Out walked Neill.
I love how big our parents are smiling in these two pictures.
Neill was followed by his two best men, James and Tom.
The men were followed by my very best friends in the whole wide world, Cathy and Grace. I didn't want to let them go.
And suddenly it was time for me to walk out, on my own. I didn't expect to want someone there by my side. After all, I had chosen to walk out alone. But, in the end I wanted someone to squeeze my hand. Lucky for me, that someone was waiting for me just a few steps away.
So I went to get my man.
When I got under the chuppah, I couldn't help myself - I gave him a kiss.
And then, it was just the two of us. getting married.
We stood under the huppah lovingly crafted by my mother from a tablecloth passed down from my father's mother. We drank the wine from a kiddush cup passed down from my grandfather. We soaked in how privileged we were to take part in the rich tradition of marriage.
Our mothers gave the most beautiful bring-tears-to-my-eyes reading (Union by Robert Fulghum)
You have known each other from the first glance of acquaintance to this point of commitment. At some point, you decided to marry. From that moment of yes, to this moment of yes, indeed, you have been making commitments in an informal way. All of those conversations that were held in a car, or over a meal, or during long walks – all those conversations that began with, “When we’re married”, and continued with “I will” and “you will” and “we will” – all those late night talks that included “someday” and “somehow” and “maybe” – and all those promises that are unspoken matters of the heart. All these common things, and more, are the real process of a wedding.
The symbolic vows that you are about to make are a way of saying to one another, “You know all those things that we’ve promised, and hoped, and dreamed – well, I meant it all, every word."
Look at one another and remember this moment in time. Before this moment you have been many things to one another – acquaintance, friend, companion, lover, dancing partner, even teacher, for you have learned much from one another these past few years. Shortly you shall say a few words that will take you across a threshold of life, and things between you will never quite be the same.
For after today you shall say to the world –
This is my husband. This is my wife.
And then, we said our vows and exchanged rings.
I pledge to be your partner, your loving friend, your supportive companion. I look forward to sharing life's experiences with you. I will comfort you in times of sorrow and rejoice with you in times of happiness. I will work to build a home with you filled with laughter,empathy, faith, imagination, trust, friendship companionship and love. I will live each day with you to its fullest. This is my solemn vow.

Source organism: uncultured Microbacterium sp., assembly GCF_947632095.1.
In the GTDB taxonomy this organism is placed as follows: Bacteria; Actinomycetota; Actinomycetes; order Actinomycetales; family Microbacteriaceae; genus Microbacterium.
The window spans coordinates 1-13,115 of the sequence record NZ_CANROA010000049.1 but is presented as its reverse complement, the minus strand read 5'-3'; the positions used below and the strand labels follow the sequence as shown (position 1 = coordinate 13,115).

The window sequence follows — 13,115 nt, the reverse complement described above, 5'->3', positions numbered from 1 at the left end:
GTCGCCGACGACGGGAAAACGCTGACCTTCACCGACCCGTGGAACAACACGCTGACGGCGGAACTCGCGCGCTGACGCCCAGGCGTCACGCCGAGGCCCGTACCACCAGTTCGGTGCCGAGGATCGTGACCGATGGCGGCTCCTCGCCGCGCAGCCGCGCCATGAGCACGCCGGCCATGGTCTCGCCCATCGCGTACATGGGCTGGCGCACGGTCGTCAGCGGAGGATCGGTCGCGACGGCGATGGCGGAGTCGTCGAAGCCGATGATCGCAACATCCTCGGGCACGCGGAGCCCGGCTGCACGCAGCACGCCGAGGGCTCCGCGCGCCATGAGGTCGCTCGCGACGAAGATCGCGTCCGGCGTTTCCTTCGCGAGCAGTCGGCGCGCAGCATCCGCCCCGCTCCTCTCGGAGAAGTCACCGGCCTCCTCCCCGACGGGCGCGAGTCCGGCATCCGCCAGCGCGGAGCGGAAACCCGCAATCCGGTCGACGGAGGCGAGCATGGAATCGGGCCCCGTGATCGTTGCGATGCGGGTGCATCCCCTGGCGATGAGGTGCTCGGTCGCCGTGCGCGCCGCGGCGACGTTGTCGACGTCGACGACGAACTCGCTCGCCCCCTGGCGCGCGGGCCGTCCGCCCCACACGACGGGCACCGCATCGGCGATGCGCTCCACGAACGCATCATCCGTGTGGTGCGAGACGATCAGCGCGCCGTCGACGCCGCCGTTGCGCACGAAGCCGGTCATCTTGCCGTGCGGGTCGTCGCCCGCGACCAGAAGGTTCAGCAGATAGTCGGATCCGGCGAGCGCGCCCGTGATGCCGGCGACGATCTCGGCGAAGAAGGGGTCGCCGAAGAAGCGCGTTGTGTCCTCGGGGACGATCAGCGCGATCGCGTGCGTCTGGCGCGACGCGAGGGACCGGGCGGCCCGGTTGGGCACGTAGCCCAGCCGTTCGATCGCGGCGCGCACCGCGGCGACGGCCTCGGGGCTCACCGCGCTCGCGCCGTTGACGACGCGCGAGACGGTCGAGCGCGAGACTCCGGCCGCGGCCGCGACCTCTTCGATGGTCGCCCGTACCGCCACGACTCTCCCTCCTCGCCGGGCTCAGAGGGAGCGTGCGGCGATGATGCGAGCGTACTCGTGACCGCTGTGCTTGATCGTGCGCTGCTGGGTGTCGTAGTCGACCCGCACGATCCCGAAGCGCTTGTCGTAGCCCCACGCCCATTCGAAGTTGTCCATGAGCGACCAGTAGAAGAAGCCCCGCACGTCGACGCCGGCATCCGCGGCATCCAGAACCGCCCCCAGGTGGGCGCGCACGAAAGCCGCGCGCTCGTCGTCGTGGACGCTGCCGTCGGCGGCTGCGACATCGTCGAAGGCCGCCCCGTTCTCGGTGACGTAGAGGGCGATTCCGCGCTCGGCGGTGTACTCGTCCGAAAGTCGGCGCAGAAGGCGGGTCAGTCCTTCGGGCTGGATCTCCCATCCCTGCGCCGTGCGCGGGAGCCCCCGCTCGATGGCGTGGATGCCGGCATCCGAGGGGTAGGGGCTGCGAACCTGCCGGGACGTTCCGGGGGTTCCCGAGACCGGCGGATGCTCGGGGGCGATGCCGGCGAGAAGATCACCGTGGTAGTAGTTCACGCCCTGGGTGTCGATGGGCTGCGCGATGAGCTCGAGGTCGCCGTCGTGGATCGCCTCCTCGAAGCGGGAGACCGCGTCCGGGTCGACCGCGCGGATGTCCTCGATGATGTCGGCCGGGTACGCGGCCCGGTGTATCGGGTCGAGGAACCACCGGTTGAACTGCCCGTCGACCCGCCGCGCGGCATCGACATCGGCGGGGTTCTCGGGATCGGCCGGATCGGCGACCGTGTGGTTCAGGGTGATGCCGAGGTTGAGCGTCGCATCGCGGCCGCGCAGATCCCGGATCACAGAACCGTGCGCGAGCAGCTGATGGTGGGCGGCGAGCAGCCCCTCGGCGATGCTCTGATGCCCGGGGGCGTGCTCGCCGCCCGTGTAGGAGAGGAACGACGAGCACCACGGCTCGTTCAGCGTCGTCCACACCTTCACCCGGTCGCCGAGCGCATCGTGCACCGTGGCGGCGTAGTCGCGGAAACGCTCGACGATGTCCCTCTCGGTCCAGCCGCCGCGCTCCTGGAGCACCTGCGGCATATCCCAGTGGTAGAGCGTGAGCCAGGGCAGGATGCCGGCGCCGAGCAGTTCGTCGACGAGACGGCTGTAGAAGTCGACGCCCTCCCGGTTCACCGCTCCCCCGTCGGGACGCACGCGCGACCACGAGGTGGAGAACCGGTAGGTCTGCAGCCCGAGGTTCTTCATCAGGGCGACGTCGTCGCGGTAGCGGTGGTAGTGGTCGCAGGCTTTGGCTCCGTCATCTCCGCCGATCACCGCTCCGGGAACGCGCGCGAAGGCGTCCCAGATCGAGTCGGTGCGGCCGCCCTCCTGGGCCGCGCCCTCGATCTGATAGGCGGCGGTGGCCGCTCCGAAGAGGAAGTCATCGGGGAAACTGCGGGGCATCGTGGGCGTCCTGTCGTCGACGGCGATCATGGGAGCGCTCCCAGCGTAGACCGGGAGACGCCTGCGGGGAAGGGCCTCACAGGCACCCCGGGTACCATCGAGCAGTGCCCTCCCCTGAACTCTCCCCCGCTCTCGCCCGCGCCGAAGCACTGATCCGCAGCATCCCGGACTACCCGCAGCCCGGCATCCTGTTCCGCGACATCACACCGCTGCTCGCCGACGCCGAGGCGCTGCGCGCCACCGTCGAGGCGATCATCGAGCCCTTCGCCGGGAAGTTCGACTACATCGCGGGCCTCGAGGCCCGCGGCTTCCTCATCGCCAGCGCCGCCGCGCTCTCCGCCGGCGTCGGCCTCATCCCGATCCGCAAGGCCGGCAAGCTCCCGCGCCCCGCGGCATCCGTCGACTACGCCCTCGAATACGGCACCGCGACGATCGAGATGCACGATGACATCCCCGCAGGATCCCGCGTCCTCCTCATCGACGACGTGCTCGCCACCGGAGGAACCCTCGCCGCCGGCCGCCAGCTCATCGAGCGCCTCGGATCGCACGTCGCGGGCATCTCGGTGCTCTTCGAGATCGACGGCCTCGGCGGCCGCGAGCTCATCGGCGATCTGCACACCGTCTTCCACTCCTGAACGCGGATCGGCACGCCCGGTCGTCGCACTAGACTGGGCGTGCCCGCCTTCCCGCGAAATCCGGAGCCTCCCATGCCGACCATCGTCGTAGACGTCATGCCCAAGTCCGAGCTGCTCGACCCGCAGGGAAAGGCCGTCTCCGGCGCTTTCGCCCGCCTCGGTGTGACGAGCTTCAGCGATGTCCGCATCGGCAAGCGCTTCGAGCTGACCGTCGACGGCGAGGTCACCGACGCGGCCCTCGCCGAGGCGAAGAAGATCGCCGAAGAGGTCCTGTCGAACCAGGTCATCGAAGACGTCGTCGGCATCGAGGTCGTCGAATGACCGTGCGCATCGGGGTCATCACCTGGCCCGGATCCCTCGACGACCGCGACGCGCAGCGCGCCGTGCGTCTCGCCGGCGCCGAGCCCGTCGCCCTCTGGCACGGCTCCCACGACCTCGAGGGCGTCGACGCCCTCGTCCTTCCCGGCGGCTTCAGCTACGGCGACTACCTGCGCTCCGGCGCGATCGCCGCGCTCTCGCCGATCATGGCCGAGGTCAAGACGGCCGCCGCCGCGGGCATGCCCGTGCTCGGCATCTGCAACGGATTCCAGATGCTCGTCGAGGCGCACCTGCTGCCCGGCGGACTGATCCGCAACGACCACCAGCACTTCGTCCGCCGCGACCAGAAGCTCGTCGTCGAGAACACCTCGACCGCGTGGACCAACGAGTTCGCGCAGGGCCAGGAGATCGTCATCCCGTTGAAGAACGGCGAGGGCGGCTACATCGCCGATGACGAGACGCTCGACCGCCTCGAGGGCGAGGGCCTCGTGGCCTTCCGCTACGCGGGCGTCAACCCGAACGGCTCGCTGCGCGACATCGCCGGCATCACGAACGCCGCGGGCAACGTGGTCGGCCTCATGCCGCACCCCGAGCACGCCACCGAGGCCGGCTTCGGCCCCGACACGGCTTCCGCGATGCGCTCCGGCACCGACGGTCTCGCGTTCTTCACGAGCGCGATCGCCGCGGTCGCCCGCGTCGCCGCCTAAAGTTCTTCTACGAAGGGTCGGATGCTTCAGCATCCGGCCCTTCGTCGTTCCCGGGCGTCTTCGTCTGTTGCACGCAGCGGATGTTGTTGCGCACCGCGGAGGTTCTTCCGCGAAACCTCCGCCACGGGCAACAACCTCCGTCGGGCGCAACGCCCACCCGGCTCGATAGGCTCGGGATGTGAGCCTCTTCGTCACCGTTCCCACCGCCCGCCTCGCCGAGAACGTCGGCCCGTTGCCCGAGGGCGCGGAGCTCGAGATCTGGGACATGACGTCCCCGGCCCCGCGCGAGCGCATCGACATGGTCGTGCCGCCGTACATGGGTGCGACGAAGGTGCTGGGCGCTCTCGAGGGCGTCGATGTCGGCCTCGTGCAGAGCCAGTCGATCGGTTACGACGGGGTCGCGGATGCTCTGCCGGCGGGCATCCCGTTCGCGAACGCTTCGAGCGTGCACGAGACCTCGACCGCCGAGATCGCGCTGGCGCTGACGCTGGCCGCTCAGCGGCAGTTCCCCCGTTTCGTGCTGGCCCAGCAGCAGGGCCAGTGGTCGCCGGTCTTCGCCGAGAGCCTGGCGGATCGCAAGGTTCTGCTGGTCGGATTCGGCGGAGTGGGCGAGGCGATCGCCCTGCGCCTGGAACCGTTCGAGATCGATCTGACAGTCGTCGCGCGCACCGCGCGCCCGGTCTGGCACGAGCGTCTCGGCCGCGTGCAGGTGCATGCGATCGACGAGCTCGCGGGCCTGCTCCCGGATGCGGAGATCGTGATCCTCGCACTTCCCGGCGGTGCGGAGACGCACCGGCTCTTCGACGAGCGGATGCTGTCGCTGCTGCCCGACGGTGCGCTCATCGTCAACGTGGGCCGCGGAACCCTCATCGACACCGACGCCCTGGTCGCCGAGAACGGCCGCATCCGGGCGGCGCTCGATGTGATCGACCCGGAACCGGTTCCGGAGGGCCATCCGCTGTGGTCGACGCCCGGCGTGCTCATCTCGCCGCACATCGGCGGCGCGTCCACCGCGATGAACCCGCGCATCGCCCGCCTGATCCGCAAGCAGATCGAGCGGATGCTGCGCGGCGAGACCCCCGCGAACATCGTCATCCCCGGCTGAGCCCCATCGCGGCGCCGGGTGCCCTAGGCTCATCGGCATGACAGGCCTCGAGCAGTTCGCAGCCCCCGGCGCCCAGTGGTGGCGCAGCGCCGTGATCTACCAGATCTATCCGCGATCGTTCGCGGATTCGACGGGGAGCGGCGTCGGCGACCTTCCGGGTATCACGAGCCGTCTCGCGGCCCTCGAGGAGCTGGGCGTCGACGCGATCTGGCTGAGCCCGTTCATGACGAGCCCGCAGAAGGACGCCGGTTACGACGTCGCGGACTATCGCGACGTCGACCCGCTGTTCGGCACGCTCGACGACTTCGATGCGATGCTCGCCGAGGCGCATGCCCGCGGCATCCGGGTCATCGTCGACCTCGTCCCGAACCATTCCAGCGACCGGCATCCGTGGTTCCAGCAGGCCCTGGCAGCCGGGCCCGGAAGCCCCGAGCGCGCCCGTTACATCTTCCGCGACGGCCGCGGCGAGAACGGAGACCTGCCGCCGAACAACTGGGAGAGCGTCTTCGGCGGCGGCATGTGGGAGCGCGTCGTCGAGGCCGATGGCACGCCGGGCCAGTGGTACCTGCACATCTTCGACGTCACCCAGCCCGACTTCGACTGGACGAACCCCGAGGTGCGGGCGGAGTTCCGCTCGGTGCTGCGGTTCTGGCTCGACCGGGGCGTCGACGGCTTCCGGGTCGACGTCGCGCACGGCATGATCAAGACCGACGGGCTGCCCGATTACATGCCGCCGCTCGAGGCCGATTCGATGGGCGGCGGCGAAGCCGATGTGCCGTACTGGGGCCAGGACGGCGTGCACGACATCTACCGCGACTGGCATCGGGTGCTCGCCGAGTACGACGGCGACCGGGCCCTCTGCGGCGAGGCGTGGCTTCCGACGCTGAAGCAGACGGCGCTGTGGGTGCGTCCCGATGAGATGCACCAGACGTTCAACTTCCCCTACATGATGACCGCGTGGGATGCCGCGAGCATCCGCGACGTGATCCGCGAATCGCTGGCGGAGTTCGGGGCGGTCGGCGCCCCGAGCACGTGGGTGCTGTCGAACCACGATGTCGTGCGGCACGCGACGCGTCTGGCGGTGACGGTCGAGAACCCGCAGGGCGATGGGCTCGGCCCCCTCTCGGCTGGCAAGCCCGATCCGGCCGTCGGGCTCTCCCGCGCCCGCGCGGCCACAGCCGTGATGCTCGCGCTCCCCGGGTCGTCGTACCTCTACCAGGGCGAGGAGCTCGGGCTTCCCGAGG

After exchanging our rings, we did the signing of the ketubah. While traditionally this is done before the ceremony, we wanted to incorporate it into the wedding so that all of our guests could serve as witnesses. We asked my aunt, Lanie, and Neill's Grandmother, Pearl, to serve as our official witnesses and sign the ketubah with us.
And then our Rabbi gave the priestly benediction, recited the seven wedding blessings, and did a reading we had chosen.
These are the hands of your best friend, young and strong and full of love for you, that are holding yours on your wedding day, as you promise to love each other today, tomorrow, and forever. These are the hands that will work alongside yours, as together you build your future. These are the hands that will passionately love you and cherish you through the years, and with the slightest touch, will comfort you like no other. These are the hands that will hold you when fear or grief fills your mind. These are the hands that will countless times wipe the tears from your eyes; tears of sorrow, and as in today, tears of joy. These are the hands that will tenderly hold your children, the hands that will help you to hold your family as one. These are the hands that will give you strength when you need it. And lastly, these are the hands that even when wrinkled and aged, will still be reaching for yours, still giving you the same unspoken tenderness with just a touch.
i was feeling pretty happy at this point!
At the very end, we did the most well known of all the jewish wedding customs - the breaking of the glass.
Before I knew it, the whole ceremony was done and we were in yichud as husband and wife.